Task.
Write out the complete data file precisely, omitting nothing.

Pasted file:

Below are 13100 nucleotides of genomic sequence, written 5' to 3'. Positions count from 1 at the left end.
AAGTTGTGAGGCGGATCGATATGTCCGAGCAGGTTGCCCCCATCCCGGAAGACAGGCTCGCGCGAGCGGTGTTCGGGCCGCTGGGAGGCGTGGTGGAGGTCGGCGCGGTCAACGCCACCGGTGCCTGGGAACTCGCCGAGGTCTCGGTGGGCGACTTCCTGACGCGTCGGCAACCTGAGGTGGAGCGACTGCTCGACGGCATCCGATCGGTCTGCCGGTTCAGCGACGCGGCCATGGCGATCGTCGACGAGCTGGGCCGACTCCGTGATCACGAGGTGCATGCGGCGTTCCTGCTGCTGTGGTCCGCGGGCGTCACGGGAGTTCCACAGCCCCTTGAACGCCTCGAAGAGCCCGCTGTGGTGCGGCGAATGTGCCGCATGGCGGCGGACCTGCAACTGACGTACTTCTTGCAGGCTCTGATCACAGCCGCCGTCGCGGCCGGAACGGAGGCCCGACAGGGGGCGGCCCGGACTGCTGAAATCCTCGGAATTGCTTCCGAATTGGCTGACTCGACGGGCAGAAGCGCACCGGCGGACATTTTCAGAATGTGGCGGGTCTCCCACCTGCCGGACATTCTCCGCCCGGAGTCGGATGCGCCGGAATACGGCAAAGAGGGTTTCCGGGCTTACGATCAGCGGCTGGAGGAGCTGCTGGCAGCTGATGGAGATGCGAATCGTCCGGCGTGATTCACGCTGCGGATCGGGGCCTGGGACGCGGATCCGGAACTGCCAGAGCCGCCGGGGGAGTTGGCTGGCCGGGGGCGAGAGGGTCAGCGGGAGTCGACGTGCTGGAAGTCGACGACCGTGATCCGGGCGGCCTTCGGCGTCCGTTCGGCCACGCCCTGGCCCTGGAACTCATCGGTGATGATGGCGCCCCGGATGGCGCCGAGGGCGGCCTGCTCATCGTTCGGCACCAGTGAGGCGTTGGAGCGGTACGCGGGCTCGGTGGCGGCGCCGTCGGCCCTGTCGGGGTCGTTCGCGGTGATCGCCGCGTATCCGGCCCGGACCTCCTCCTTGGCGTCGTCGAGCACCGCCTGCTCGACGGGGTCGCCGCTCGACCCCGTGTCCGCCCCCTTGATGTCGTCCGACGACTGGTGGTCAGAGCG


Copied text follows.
Below are 13100 nucleotides of genomic sequence, written 5' to 3'. Positions count from 1 at the left end.
AAGTTGTGAGGCGGATCGATATGTCCGAGCAGGTTGCCCCCATCCCGGAAGACAGGCTCGCGCGAGCGGTGTTCGGGCCGCTGGGAGGCGTGGTGGAGGTCGGCGCGGTCAACGCCACCGGTGCCTGGGAACTCGCCGAGGTCTCGGTGGGCGACTTCCTGACGCGTCGGCAACCTGAGGTGGAGCGACTGCTCGACGGCATCCGATCGGTCTGCCGGTTCAGCGACGCGGCCATGGCGATCGTCGACGAGCTGGGCCGACTCCGTGATCACGAGGTGCATGCGGCGTTCCTGCTGCTGTGGTCCGCGGGCGTCACGGGAGTTCCACAGCCCCTTGAACGCCTCGAAGAGCCCGCTGTGGTGCGGCGAATGTGCCGCATGGCGGCGGACCTGCAACTGACGTACTTCTTGCAGGCTCTGATCACAGCCGCCGTCGCGGCCGGAACGGAGGCCCGACAGGGGGCGGCCCGGACTGCTGAAATCCTCGGAATTGCTTCCGAATTGGCTGACTCGACGGGCAGAAGCGCACCGGCGGACATTTTCAGAATGTGGCGGGTCTCCCACCTGCCGGACATTCTCCGCCCGGAGTCGGATGCGCCGGAATACGGCAAAGAGGGTTTCCGGGCTTACGATCAGCGGCTGGAGGAGCTGCTGGCAGCTGATGGAGATGCGAATCGTCCGGCGTGATTCACGCTGCGGATCGGGGCCTGGGACGCGGATCCGGAACTGCCAGAGCCGCCGGGGGAGTTGGCTGGCCGGGGGCGAGAGGGTCAGCGGGAGTCGACGTGCTGGAAGTCGACGACCGTGATCCGGGCGGCCTTCGGCGTCCGTTCGGCCACGCCCTGGCCCTGGAACTCATCGGTGATGATGGCGCCCCGGATGGCGCCGAGGGCGGCCTGCTCATCGTTCGGCACCAGTGAGGCGTTGGAGCGGTACGCGGGCTCGGTGGCGGCGCCGTCGGCCCTGTCGGGGTCGTTCGCGGTGATCGCCGCGTATCCGGCCCGGACCTCCTCCTTGGCGTCGTCGAGCACCGCCTGCTCGACGGGGTCGCCGCTCGACCCCGTGTCCGCCCCCTTGATGTCGTCCGACGACTGGTGGTCAGAGCG